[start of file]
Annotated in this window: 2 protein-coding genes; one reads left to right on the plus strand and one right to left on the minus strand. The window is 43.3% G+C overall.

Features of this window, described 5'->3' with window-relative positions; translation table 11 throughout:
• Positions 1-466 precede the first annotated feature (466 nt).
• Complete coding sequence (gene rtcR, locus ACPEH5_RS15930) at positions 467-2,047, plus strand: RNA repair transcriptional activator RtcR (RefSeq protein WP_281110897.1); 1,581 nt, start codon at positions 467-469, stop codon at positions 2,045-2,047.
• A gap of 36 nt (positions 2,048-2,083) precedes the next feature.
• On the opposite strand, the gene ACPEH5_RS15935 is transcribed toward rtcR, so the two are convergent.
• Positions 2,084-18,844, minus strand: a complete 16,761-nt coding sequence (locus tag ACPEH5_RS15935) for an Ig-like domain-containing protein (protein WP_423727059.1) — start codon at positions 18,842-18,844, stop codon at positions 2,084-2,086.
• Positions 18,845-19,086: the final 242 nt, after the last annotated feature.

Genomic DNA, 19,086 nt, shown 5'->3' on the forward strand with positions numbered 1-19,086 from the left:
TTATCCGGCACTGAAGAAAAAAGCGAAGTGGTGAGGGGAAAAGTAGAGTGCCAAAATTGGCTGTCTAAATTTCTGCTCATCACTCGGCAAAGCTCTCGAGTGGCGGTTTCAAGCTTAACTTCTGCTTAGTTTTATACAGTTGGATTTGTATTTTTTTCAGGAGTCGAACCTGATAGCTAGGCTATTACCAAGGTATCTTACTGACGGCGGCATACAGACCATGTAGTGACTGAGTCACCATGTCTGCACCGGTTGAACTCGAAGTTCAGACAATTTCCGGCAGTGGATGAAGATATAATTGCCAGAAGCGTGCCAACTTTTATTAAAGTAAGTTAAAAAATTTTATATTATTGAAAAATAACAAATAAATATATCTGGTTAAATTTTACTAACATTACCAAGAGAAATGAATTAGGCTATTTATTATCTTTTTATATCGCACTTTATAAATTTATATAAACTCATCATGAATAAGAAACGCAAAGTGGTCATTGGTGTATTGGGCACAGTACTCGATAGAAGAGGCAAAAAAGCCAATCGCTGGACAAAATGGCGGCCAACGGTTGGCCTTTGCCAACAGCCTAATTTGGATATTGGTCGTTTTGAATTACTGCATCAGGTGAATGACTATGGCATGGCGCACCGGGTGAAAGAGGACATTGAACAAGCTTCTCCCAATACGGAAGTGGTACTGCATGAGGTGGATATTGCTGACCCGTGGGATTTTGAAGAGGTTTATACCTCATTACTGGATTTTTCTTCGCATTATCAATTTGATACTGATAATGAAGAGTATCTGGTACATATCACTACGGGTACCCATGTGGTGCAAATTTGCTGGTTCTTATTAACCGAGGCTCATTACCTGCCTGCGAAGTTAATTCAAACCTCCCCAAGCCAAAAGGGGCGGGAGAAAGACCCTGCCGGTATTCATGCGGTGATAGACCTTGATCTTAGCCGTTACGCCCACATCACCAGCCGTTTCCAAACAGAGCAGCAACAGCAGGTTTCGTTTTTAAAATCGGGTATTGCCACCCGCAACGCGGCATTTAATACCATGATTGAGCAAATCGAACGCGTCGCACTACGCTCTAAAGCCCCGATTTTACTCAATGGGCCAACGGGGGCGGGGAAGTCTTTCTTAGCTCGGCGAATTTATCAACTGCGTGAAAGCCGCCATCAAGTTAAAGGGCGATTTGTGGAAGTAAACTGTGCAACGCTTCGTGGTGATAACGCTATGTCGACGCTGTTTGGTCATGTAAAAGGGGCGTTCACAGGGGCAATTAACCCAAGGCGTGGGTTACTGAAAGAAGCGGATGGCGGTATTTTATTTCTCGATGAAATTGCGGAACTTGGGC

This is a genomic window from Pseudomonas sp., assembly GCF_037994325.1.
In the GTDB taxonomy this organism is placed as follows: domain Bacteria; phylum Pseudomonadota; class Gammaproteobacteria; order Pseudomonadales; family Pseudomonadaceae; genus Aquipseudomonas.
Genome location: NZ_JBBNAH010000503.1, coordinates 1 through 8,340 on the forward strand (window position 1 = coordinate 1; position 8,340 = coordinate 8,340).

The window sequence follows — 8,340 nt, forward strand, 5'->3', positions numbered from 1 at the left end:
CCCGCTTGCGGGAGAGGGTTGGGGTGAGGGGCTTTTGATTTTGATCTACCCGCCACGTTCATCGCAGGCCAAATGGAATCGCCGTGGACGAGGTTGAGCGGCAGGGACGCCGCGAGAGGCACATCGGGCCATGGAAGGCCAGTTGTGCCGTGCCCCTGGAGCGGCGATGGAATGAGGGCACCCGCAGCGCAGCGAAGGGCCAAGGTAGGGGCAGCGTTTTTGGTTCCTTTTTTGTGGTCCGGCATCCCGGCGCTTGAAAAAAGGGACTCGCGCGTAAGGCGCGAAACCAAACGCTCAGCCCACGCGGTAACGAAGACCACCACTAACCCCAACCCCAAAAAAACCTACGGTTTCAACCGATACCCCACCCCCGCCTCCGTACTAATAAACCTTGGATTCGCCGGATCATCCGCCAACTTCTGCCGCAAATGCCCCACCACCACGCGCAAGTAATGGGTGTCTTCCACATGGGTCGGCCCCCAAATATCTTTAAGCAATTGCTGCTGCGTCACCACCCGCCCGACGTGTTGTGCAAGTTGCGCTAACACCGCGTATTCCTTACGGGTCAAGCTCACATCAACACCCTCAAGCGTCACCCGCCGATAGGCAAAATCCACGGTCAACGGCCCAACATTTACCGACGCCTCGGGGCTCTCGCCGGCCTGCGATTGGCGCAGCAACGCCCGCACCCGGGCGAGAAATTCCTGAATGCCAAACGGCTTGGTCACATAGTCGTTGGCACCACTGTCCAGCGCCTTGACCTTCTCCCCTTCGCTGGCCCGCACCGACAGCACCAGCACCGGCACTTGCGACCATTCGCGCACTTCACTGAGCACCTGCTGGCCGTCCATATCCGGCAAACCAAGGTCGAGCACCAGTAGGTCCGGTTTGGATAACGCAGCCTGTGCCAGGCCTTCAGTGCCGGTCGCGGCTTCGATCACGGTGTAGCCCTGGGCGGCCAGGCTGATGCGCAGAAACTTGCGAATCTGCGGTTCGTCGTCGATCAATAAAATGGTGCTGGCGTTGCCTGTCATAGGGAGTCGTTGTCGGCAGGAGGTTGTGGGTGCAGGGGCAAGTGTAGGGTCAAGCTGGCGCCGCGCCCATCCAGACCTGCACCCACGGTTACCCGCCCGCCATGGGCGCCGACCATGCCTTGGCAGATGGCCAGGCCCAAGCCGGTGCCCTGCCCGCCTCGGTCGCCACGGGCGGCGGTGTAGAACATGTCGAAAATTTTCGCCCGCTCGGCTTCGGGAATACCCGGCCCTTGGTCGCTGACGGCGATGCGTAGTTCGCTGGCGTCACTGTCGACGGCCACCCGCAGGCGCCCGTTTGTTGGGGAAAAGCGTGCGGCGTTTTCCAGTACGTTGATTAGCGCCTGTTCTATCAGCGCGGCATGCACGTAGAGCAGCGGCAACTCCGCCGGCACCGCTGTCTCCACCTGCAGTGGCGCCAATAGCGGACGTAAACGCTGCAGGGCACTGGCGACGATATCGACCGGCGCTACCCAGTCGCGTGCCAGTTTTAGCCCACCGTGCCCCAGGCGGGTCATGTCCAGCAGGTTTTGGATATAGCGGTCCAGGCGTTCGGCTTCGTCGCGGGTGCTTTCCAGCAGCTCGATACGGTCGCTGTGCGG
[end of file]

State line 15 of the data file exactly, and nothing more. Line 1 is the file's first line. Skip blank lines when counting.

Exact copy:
CCCGCTTGCGGGAGAGGGTTGGGGTGAGGGGCTTTTGATTTTGATCTACCCGCCACGTTCATCGCAGGCCAAATGGAATCGCCGTGGACGAGGTTGAGCGGCAGGGACGCCGCGAGAGGCACATCGGGCCATGGAAGGCCAGTTGTGCCGTGCCCCTGGAGCGGCGATGGAATGAGGGCACCCGCAGCGCAGCGAAGGGCCAAGGTAGGGGCAGCGTTTTTGGTTCCTTTTTTGTGGTCCGGCATCCCGGCGCTTGAAAAAAGGGACTCGCGCGTAAGGCGCGAAACCAAACGCTCAGCCCACGCGGTAACGAAGACCACCACTAACCCCAACCCCAAAAAAACCTACGGTTTCAACCGATACCCCACCCCCGCCTCCGTACTAATAAACCTTGGATTCGCCGGATCATCCGCCAACTTCTGCCGCAAATGCCCCACCACCACGCGCAAGTAATGGGTGTCTTCCACATGGGTCGGCCCCCAAATATCTTTAAGCAATTGCTGCTGCGTCACCACCCGCCCGACGTGTTGTGCAAGTTGCGCTAACACCGCGTATTCCTTACGGGTCAAGCTCACATCAACACCCTCAAGCGTCACCCGCCGATAGGCAAAATCCACGGTCAACGGCCCAACATTTACCGACGCCTCGGGGCTCTCGCCGGCCTGCGATTGGCGCAGCAACGCCCGCACCCGGGCGAGAAATTCCTGAATGCCAAACGGCTTGGTCACATAGTCGTTGGCACCACTGTCCAGCGCCTTGACCTTCTCCCCTTCGCTGGCCCGCACCGACAGCACCAGCACCGGCACTTGCGACCATTCGCGCACTTCACTGAGCACCTGCTGGCCGTCCATATCCGGCAAACCAAGGTCGAGCACCAGTAGGTCCGGTTTGGATAACGCAGCCTGTGCCAGGCCTTCAGTGCCGGTCGCGGCTTCGATCACGGTGTAGCCCTGGGCGGCCAGGCTGATGCGCAGAAACTTGCGAATCTGCGGTTCGTCGTCGATCAATAAAATGGTGCTGGCGTTGCCTGTCATAGGGAGTCGTTGTCGGCAGGAGGTTGTGGGTGCAGGGGCAAGTGTAGGGTCAAGCTGGCGCCGCGCCCATCCAGACCTGCACCCACGGTTACCCGCCCGCCATGGGCGCCGACCATGCCTTGGCAGATGGCCAGGCCCAAGCCGGTGCCCTGCCCGCCTCGGTCGCCACGGGCGGCGGTGTAGAACATGTCGAAAATTTTCGCCCGCTCGGCTTCGGGAATACCCGGCCCTTGGTCGCTGACGGCGATGCGTAGTTCGCTGGCGTCACTGTCGACGGCCACCCGCAGGCGCCCGTTTGTTGGGGAAAAGCGTGCGGCGTTTTCCAGTACGTTGATTAGCGCCTGTTCTATCAGCGCGGCATGCACGTAGAGCAGCGGCAACTCCGCCGGCACCGCTGTCTCCACCTGCAGTGGCGCCAATAGCGGACGTAAACGCTGCAGGGCACTGGCGACGATATCGACCGGCGCTACCCAGTCGCGTGCCAGTTTTAGCCCACCGTGCCCCAGGCGGGTCATGTCCAGCAGGTTTTGGATATAGCGGTCCAGGCGTTCGGCTTCGTCGCGGGTGCTTTCCAGCAGCTCGATACGGTCGCTGTGCGG